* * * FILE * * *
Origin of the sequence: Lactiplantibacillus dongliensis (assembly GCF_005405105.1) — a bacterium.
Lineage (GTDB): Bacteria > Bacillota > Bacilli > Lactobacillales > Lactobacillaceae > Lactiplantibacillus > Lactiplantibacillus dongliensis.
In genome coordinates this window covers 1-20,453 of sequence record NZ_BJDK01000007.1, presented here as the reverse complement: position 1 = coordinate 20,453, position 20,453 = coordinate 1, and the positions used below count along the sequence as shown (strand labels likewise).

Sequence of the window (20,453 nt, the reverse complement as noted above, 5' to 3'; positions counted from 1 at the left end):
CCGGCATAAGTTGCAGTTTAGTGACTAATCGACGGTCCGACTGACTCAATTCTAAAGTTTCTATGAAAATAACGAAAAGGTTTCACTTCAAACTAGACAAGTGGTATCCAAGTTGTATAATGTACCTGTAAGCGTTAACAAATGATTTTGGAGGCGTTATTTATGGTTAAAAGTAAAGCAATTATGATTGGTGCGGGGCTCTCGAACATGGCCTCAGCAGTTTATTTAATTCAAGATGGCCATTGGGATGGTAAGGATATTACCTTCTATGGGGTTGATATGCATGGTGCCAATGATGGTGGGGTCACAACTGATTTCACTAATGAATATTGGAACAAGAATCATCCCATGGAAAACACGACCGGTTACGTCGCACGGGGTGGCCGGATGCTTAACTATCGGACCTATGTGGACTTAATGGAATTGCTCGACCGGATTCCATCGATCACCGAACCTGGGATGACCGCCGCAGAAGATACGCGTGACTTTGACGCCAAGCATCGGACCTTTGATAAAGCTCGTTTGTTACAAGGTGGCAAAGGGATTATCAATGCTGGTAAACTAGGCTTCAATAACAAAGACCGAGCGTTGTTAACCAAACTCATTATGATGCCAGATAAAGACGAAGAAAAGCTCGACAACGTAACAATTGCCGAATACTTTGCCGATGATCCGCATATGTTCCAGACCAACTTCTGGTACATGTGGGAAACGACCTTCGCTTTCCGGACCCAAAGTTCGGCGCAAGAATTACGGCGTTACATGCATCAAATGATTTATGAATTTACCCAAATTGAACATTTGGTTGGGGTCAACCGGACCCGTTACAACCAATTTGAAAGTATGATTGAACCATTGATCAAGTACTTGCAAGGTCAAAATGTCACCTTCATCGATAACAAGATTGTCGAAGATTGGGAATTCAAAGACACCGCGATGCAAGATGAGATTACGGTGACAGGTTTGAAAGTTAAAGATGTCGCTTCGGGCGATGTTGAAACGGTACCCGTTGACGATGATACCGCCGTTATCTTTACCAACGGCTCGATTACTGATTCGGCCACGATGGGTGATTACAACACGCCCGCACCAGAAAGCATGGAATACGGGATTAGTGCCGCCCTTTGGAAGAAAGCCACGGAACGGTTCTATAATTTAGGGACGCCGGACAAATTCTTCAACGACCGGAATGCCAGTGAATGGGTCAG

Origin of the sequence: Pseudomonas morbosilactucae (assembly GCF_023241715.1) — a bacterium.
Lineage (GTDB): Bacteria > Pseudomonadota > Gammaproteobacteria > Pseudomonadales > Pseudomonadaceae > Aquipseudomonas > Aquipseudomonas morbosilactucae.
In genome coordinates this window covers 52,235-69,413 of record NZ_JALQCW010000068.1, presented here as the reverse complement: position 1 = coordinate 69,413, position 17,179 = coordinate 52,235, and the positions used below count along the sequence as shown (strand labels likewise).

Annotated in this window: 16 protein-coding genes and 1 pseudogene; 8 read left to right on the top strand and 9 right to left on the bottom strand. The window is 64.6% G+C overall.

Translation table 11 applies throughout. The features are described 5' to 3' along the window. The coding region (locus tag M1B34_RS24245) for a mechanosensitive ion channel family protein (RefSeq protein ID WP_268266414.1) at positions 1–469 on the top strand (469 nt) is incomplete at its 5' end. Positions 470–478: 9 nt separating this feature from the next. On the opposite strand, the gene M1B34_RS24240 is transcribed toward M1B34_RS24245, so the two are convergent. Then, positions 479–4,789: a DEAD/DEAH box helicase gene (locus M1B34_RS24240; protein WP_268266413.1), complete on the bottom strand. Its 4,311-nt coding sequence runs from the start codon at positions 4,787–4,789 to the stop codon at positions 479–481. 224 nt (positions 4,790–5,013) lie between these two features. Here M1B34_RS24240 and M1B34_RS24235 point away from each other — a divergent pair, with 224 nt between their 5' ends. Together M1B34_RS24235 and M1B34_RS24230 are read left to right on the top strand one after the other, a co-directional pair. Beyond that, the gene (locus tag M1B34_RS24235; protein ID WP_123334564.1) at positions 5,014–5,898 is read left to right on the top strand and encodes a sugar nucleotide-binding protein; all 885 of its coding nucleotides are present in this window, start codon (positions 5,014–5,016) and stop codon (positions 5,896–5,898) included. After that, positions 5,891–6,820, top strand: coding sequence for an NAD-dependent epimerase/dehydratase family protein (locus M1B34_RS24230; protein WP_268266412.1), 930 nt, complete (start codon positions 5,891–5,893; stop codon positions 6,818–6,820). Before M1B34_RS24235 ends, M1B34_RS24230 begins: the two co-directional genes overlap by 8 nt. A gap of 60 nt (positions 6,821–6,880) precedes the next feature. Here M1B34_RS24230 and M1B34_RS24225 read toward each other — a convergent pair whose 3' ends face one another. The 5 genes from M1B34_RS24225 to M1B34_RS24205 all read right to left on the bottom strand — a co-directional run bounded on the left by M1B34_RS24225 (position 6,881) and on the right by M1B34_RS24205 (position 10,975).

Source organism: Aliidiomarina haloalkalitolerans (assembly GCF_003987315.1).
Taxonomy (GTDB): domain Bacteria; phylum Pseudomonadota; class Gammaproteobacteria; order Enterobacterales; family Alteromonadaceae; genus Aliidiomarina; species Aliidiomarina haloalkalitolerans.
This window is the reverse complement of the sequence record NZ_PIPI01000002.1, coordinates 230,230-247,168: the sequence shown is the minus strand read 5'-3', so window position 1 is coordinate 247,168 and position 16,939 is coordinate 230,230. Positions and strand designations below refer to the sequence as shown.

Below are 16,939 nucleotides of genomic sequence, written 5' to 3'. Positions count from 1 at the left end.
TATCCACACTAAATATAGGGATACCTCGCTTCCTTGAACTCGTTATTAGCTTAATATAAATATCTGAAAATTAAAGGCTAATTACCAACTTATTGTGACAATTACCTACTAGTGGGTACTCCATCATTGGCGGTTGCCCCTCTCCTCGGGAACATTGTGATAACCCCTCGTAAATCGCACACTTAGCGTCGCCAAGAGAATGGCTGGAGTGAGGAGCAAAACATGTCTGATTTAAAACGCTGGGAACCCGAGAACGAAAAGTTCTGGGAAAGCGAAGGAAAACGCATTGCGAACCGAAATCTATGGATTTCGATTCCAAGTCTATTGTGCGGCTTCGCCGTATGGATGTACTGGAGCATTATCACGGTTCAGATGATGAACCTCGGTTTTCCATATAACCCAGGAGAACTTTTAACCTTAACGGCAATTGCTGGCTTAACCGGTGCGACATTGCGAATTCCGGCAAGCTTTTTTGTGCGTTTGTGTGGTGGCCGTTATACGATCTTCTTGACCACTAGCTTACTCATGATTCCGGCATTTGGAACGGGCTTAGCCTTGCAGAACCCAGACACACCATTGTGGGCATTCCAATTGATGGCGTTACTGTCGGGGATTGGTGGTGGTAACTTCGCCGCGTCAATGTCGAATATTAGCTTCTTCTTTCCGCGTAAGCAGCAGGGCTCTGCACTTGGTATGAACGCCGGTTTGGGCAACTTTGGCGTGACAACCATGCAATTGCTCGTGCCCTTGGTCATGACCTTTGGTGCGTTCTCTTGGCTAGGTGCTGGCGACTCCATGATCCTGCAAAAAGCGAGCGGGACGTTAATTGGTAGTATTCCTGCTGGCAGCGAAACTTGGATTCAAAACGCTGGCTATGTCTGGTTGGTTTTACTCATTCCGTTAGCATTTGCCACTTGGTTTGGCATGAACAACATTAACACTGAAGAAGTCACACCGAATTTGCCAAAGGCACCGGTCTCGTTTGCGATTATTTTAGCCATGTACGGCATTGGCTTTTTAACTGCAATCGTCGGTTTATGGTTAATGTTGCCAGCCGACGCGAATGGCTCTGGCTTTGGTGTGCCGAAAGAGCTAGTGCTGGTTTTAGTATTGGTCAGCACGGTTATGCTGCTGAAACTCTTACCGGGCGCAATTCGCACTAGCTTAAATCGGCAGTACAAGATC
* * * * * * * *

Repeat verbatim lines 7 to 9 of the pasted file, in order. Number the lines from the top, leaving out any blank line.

Lineage (GTDB): Bacteria > Pseudomonadota > Gammaproteobacteria > Pseudomonadales > Pseudomonadaceae > Aquipseudomonas > Aquipseudomonas morbosilactucae.
In genome coordinates this window covers 52,235-69,413 of record NZ_JALQCW010000068.1, presented here as the reverse complement: position 1 = coordinate 69,413, position 17,179 = coordinate 52,235, and the positions used below count along the sequence as shown (strand labels likewise).

Annotated in this window: 16 protein-coding genes and 1 pseudogene; 8 read left to right on the top strand and 9 right to left on the bottom strand. The window is 64.6% G+C overall.